My son’s last day of first grade is on Thursday. This will be my last post until June, because we’re taking the week off to travel and celebrate family and summer and a very successful school year.
Because he is my son, he requested to go to Central High School in Little Rock to launch his summer. Because he has siblings not quite as politically-inclined, we’ll also dig for diamonds and eat some ice cream.
Before we leave, though, we’ll hand out gifts to his teachers, including his truly phenomenal classroom teacher, whose patience and kindness and enthusiasm and creative energy transformed his public school into a place that could accommodate his love of the Civil War and fascination with germ theory, all while helping him build friendships with other 6-year-olds.
The real present, though, that I commit to giving to every excellent public school educator with whom I ever come into contact:
I will stand up for you. Always.
I’m sure that Sam’s teachers will appreciate the handmade tokens he’ll give them, and probably our gift certificates, too. But what they really deserve is to know that their contributions won’t go unnoticed, that their roles will never be degraded, and that we will live (and vote) our belief in what they do for our children, every day.
Because, the thing is, I’ve never met anyone, not even the most anti-public educator politician, who doesn’t have something good to say about a given teacher in his/her life. It’s like we somehow convince ourselves that it’s the other public schools that are wasteful, or substandard, or uncaring, as though ours was some magical exception to the rule.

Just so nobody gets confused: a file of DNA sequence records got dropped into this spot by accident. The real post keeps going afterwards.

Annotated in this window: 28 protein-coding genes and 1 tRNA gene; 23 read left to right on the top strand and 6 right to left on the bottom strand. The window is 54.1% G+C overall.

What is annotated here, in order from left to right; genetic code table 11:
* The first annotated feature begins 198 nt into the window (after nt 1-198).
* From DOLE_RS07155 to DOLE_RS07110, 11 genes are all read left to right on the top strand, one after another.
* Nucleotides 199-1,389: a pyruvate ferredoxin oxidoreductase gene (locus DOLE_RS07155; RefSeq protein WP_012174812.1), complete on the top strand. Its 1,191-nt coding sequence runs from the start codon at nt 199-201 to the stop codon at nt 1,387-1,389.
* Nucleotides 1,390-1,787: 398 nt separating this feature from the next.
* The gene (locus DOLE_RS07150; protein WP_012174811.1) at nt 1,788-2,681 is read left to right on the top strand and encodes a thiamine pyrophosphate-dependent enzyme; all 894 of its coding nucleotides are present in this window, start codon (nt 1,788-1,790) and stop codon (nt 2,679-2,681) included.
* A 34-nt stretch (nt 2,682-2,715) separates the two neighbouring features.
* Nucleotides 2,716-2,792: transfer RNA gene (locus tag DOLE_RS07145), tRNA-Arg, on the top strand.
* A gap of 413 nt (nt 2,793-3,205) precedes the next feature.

We are silent when legislatures propose laws that would prohibit teachers from lobbying or restrict the science they can teach in the classroom. We don’t show up at town halls where teachers are bashed as greedy tenure seekers. We fidget instead of fight when public education–and not our failure to support it–is blamed for poor educational outcomes. We may even forward those emails with the rumors about all the money diverted away from classrooms, and how that’s evidence that school budgets should be cut.
We focus narrowly on what we can do to show appreciation to our own teachers, with brownies baked and coffee mugs purchased, instead of circling around them in a protective sphere of advocacy, showing our thanks by standing in solidarity.
Our teachers, and the children whose lives they touch daily, deserve more than certificates of appreciation, and even more than free massages.
They deserve professional respect, a competitive salary, a secure retirement.
They deserve to be thanked not just at the end of each school year, but every time we go to the ballot box, every time we have a chance to speak out instead of remain silent, and every time we let our policymakers know that representing us means taking care of those who take care of our future.
Thank you, Mrs. P.
I’ll thank you always.